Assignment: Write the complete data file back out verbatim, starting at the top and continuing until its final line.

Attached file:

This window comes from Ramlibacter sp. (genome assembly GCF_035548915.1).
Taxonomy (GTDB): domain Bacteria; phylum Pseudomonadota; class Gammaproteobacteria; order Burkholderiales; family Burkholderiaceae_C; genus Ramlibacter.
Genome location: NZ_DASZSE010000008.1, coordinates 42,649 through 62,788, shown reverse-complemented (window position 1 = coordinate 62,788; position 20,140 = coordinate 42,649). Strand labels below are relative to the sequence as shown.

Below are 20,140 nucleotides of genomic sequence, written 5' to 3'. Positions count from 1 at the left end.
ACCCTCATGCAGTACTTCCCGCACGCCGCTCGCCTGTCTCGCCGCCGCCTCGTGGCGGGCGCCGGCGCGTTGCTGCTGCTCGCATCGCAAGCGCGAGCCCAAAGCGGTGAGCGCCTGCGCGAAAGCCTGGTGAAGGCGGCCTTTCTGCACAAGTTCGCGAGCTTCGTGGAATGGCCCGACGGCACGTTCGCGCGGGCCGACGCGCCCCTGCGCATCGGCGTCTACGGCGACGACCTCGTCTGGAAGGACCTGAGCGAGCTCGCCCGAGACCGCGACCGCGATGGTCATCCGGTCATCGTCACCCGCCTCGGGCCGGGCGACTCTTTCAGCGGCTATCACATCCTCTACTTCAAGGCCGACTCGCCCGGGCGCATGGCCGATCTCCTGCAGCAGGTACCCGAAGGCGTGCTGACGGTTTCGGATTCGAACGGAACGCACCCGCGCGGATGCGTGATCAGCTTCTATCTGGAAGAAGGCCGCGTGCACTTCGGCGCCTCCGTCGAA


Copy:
This window comes from Ramlibacter sp. (genome assembly GCF_035548915.1).
Taxonomy (GTDB): domain Bacteria; phylum Pseudomonadota; class Gammaproteobacteria; order Burkholderiales; family Burkholderiaceae_C; genus Ramlibacter.
Genome location: NZ_DASZSE010000008.1, coordinates 42,649 through 62,788, shown reverse-complemented (window position 1 = coordinate 62,788; position 20,140 = coordinate 42,649). Strand labels below are relative to the sequence as shown.

Below are 20,140 nucleotides of genomic sequence, written 5' to 3'. Positions count from 1 at the left end.
ACCCTCATGCAGTACTTCCCGCACGCCGCTCGCCTGTCTCGCCGCCGCCTCGTGGCGGGCGCCGGCGCGTTGCTGCTGCTCGCATCGCAAGCGCGAGCCCAAAGCGGTGAGCGCCTGCGCGAAAGCCTGGTGAAGGCGGCCTTTCTGCACAAGTTCGCGAGCTTCGTGGAATGGCCCGACGGCACGTTCGCGCGGGCCGACGCGCCCCTGCGCATCGGCGTCTACGGCGACGACCTCGTCTGGAAGGACCTGAGCGAGCTCGCCCGAGACCGCGACCGCGATGGTCATCCGGTCATCGTCACCCGCCTCGGGCCGGGCGACTCTTTCAGCGGCTATCACATCCTCTACTTCAAGGCCGACTCGCCCGGGCGCATGGCCGATCTCCTGCAGCAGGTACCCGAAGGCGTGCTGACGGTTTCGGATTCGAACGGAACGCACCCGCGCGGATGCGTGATCAGCTTCTATCTGGAAGAAGGCCGCGTGCACTTCGGCGCCTCCGTCGAA